The South Florida man accused of mailing death threats to Connecticut Gov. Dan Malloy, two federal judges and a dozen other Connecticut residents also wrote a letter threatening the president but never sent it, prosecutors said.
According to federal prosecutors, 35-year-old Garrett Santillo, of Hollywood, Florida, mailed hand-written letters to home addresses in Connecticut over the summer and threatened to kill recipients who did not comply with his requests.
A federal judge received the first letter in July, which read, in part, “You [sic] home addresses in Conn. are public information and if you mask your identity by name or appearance, we can still track you to wherever you go and will kill you if you don’t follow what this letter instructs,” the U.S. Attorney's Office said.
A total of fifteen Connecticut residents, including the governor, received threatening notes, which each contained "a demand for action," including orders to lock up or release various killers.
According to paperwork filed in federal court, Santillo sent Malloy a letter on Aug. 15 saying the governor "will most definitely be killed for signing a bill ending the death penalty in CT."
He demanded that the Cheshire home invasion suspects be executed by 2016 or he would kill the judge who sentenced them and "multiple people at random," according to the documents.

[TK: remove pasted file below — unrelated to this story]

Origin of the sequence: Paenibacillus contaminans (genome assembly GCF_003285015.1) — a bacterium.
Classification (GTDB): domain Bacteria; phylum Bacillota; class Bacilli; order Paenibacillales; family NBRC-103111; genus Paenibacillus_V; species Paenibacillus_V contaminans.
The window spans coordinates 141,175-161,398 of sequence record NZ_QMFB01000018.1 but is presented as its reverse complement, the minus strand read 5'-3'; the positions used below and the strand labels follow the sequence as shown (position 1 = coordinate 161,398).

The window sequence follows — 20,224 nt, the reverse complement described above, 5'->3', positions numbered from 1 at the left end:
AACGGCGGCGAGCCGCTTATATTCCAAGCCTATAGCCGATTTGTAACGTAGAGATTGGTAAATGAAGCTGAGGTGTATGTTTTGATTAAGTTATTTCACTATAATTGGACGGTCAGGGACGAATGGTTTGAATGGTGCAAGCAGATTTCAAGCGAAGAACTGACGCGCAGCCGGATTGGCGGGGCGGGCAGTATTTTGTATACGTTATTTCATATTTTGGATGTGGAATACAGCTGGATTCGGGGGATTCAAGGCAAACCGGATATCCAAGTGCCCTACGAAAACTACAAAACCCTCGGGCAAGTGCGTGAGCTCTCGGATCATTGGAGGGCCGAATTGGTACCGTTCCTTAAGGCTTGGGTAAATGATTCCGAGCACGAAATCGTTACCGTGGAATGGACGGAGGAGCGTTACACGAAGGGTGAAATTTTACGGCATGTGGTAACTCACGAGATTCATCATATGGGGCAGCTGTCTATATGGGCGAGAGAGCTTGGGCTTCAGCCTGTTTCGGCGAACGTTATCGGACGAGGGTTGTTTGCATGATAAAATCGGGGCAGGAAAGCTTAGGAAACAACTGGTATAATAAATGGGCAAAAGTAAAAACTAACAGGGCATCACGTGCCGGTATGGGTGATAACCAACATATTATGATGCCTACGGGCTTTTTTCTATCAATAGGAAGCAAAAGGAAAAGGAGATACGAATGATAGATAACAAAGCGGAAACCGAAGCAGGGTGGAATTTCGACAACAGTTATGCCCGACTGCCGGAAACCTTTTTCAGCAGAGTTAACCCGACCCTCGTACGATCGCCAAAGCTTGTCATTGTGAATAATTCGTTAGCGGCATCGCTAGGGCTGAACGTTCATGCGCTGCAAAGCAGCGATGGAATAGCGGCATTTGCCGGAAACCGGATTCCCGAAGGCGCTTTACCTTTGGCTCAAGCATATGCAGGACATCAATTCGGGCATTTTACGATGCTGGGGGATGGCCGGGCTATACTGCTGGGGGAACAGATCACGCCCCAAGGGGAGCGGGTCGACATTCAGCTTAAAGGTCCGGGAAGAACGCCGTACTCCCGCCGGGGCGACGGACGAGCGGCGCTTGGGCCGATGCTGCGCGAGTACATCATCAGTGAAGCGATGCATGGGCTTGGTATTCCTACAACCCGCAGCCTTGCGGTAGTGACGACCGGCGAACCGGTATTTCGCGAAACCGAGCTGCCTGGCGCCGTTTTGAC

Another letter demanded that the recipient find JonBenet Ramsey's killer and send the murderer to prison before Dec. 31, 2017, otherwise "you and others you know will be killed by ways no FBI or even God will be able to STOP," the paperwork says.
The letters were all postmarked from Miami and threatened to kill the recipients if they didn't follow his orders, prosecutors said.
One of the victims also received threatening voicemails from a number that investigators linked to Santillo and his family, according to the paperwork.
Santillo was arrested Sept. 29. Prosecutors said he threatened to kill himself when law enforcement showed up and used a Taser on Santillo to prevent him from hurting anyone.
Authorities said he admitted to writing the letters in a recorded statement but pleaded not guilty in court.
A federal grand jury indicted him on two counts of impending, intimidating, influencing or retaliating against a federal judge by threats and seven counts of mailing threatening communications.
Santillo could face 60 years in prison if convicted. Information on an attorney for Santillo was not immediately available.